Legal Eagle

Pamela Treadwell-Rubin
Pamela Treadwell-Rubin, 42, will become the president of the State Bar of Arizona on June 14. She's a partner at Moeller, Gage & Treadwell-Rubin, and she's been with the firm since 1993. A native of Arlington, Texas, Treadwell-Rubin came to Tucson in 1978 to attend the UA. After getting her bachelor's degree in political science, she stuck around and attended law school. She's a specialist in worker's compensation law, and has served as a judge pro tempore at Pima County Juvenile Court. She was kind enough to travel to The Weekly's southside office in the heat to answer our weird questions.

What in the heck does the State Bar of Arizona do, anyway?

It has several different functions. The most major function is to regulate the practice of law. As an arm of the state Supreme Court, it's responsible for ensuring that all the people who practice law are qualified to do so and do so in a way that protects the public. The disciplinary system is a major part of our function.


The other things we do include promoting understanding of the legal system and the legal profession with the public. We do this in a variety of different ways.

I have to ask: Do lawyers get a bad rap?

I think they do. Obviously, like in any other profession, there are some among us who create fodder for some of that rap. In large part, lawyers serve the community both by what they do as lawyers every day, as well as the volunteer services they perform. A lot of that is unknown in the community, and that's unfortunate. ... Every time surveys are done on the legal profession, there's a large difference in opinion between what people think of lawyers as a general concept versus the individual lawyers people have had personal contact with. They have a much higher opinion of the lawyers they know.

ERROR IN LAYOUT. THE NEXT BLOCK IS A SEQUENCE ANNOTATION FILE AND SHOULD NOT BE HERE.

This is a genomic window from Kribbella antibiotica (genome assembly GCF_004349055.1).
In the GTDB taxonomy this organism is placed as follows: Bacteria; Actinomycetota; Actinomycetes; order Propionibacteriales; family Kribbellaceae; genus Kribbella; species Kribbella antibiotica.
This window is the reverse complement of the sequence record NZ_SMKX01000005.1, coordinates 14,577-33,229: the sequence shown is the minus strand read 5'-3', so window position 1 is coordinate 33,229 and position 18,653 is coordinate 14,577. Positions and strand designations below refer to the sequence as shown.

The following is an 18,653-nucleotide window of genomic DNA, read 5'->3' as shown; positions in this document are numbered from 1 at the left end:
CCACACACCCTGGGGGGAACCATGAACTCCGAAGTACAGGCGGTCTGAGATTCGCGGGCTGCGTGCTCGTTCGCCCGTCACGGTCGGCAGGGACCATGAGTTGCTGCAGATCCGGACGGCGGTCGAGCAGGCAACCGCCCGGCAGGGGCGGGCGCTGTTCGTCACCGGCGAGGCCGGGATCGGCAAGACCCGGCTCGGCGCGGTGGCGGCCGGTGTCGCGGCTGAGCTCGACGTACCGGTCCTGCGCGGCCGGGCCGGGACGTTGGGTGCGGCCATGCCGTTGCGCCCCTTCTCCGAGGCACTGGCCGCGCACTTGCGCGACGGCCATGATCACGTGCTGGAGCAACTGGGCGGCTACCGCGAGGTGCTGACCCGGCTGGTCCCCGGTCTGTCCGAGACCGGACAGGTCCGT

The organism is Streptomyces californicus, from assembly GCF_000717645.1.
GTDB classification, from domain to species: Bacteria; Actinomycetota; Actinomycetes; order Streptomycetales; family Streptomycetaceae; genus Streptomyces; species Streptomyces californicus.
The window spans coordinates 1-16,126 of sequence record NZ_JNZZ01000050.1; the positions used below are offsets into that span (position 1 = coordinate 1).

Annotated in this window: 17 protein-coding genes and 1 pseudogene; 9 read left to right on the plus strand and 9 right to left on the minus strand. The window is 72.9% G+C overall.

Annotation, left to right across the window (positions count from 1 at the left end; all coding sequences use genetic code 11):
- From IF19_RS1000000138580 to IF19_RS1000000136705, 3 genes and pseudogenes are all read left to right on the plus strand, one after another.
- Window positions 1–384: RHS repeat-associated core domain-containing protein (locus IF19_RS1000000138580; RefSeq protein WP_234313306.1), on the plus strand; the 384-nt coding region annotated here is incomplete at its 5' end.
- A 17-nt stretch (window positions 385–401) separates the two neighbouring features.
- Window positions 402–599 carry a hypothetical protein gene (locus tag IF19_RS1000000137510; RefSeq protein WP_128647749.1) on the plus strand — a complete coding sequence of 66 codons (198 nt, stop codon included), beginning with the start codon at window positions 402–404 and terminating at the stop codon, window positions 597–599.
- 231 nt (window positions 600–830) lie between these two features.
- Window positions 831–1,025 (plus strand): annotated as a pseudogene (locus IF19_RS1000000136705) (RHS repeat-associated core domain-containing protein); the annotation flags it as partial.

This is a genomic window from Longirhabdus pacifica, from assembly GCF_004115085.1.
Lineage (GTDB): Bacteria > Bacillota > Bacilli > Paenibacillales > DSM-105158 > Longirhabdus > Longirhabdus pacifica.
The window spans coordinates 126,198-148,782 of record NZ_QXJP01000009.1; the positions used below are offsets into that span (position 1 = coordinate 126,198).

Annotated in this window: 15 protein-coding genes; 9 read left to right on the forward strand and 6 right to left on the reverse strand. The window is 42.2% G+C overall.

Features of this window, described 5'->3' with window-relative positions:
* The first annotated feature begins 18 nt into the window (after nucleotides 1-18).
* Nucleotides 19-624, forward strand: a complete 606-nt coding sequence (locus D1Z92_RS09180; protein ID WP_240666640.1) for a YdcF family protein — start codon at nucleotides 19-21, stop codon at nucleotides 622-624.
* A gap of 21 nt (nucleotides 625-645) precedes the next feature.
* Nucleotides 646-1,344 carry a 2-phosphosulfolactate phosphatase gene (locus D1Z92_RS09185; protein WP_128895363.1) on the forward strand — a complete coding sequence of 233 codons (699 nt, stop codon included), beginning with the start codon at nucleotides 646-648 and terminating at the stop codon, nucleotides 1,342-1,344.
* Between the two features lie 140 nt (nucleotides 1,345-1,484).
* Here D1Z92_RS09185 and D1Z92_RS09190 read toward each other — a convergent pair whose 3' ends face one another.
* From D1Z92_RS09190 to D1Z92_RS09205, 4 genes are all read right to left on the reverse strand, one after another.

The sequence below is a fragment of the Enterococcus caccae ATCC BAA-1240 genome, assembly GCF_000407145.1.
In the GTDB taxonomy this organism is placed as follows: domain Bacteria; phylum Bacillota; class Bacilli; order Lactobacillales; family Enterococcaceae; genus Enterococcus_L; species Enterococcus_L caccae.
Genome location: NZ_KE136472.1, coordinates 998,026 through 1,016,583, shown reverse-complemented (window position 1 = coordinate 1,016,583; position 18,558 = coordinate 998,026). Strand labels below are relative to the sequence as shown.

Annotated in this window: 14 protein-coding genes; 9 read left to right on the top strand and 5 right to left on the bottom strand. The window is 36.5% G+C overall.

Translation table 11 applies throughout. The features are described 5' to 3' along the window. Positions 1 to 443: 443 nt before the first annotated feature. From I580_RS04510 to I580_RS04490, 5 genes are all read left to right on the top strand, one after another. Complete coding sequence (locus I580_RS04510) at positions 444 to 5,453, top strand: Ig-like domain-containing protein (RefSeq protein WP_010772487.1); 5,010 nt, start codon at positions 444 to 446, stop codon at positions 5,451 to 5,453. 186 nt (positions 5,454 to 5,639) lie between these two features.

So, what do you think of shows like The Practice and Ally McBeal? Are they accurate?

Those two? Not very. One show that is quite accurate is Law and Order, both from the point of view of what goes into a criminal investigation and what happens in criminal prosecution after the investigation. The two you mentioned are fun, but not realistic. The situations that happen in those shows could never happen to a lawyer ethically practicing law.

What do you hope to accomplish during your year as president?

A couple of things. Right now, professionalism is both a quality of life issue for lawyers and for people in the legal system.

You're saying professionalism is a problem for attorneys right now?

I think it's a problem in our society in general. To me, to some degree, being professional involves a level of civility which is not only missing in some areas of our profession, but society in general. The kind of things the people who have been in practice for a long time talk about as important professional issues include being able to rely on what people tell you without getting it in writing, for example. It really boils down to civility. We're not as good at being polite to each other as we used to be.

It says in the news release that you'll oversee the State Bar's 29-member board of governors. That sounds kind of scary.

It depends whether you're sitting on the board or appearing before them. There's no question that it's a very large board, but there's also a lot of work to be done. We're fortunate to have a hard-working board. It allows us to divide the labor.

What do you think of "judicial" TV shows like Judge Judy?

I haven't watched too many of those, but what little I've watched of Judge Judy concerns me. I can see why it's popular TV, but it runs the risk of (warping) people's perception of what a judge is supposed to be. If you interviewed judges, they'd say that they've wanted to say things like she does on occasion, but that's not the way you behave.

Any political aspirations for you?

Actually, no, which may sound strange, seeing as I was a political science major. I think way too much is demanded of people's privacy in politics today. It's way too much to ask of people.

Anything else we should know?

If people have questions or want to know more about the State Bar, we are fortunate enough to have a Southern Arizona office and a good Web site, Another side of the bar is our foundation's work. They have a Web site called It's a really neat Web site that's gotten national attention. A kid can write in with a question about a legal topic. We have a group of volunteer lawyers who will write back.